The colonization of the forested areas intersected by the Trans-Amazon highway was started in mid-1971. The immigrants originated from different areas of the country, but most of them came from the northeast. The colonization has been more intense in the areas of Altamira, Marabá and Itaituba, all in Pará State. Up to the end of 1974 about 28,000 colonists and their families are living in these areas. It was logical to assume that these people would come into contact with certain zoonotic agents such as arboviruses and leishmanias, and that agents and vectors of infectious diseases previously unknown in the Trans-Amazon area, such as schistosomiasis and Chagas’ disease, might be introduced. Investigations commenced in 1972, therefore, with the aim of identifying certain health problems, in different areas of the highway. In November 1972 a permanent surveillance program was initiated in the area of Altamira. Serological studies demonstrated that arbovirus infections have occurred among colonists. Thus, 2.6% of the persons studied, mainly in hospitals and health posts, were infected in the first semester of 1973; 6.5% in the second semester of 1973; and 18.0% in the first semester of 1974. Mayaro, Guaroa, Itaporanga and Oropouche were the commonest arboviruses responsible for the infections. Group B arboviruses were ex cluded from the analysis. A thrombocytopenic purpura, named Hemorrhagic Syn drome of Altamira (HSA), was noticed in the Altamira area from the beginning of 1972. The great majority of cases is restricted to the colonists and about 160 cases have been ob served up to October, 1974. On the basis of clinical and laboratory data, the disease was responsible for three deaths. Epidemiological and serological evidence suggests that the syndrome is associated with the black-fly, Simulium and its bite. Studies on leishmaniasis revealed a high incidence of in fections among wild animals trapped at various sites along the Trans-Amazon highway. Thus, of 166 specimens of the rodent Proechimys studied, 26 were infected with Leishmania mexicana amazonensis (15.7%), and parasites of the Leishmania braziliensis complex have been isolated from Proechimys, and the opossum Didelphys. Skin tests on colonists along the highway have shown a high incidence of positive reactions to leishmanin (up to 60%), but up to now active cases of cutaneous leishmaniasis have been uncommon. It is anticipated that the incidence of the disease will rise sharply in the succeeding, nonimmune generation: cutaneous leishmaniasis may then form a serious problem. We have already established the inevitable presence of dense populations of highly anthropophilic sandfly species at all points studied along the new roads. Some of these species will undoubtedly act as vectors. Between 1971 and 1974, 310 imported cases of schistosomiasis were diagnosed in the Altamira and Marabá areas and all were treated with etrenol. Although three foci of planorbid snails have been discovered, there is no evidence yet of local transmission of the disease. Malaria is a most important problem along the Trans- Amazon highway and thousands of cases have been diagnosed. Most infections are caused by P. falciparum but infections with P. vivax are also common. Leptospira antibodies have been detected among persons already living along the road and also in wild animals. Finally, cases of South American Blastomycose have been detected in the area between Marabá and Altamira; and Histoplasma has been isolated from a number of wild animals.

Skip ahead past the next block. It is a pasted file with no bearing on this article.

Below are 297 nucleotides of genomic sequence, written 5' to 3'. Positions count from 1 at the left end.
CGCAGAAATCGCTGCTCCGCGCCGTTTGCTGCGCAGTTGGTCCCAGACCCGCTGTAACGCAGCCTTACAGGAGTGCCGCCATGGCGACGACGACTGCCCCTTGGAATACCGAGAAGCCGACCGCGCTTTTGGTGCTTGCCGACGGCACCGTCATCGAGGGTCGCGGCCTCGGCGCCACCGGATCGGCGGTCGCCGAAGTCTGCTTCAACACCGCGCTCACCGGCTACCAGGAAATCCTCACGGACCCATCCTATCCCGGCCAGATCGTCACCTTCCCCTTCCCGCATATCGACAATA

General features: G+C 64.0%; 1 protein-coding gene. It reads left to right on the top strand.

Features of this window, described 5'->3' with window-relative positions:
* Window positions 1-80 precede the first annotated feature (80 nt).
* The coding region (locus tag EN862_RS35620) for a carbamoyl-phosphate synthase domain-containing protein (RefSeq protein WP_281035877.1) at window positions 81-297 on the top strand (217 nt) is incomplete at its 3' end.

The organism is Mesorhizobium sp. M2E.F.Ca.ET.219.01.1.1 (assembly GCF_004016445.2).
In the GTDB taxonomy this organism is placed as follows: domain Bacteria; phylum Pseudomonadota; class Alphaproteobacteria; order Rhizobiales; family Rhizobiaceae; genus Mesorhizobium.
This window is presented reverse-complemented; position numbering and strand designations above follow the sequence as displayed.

|Original language||English (US)|
|Number of pages||8|
|Journal||Journal of Occupational Medicine|
|State||Published - 1977|
ASJC Scopus subject areas
- Public Health, Environmental and Occupational Health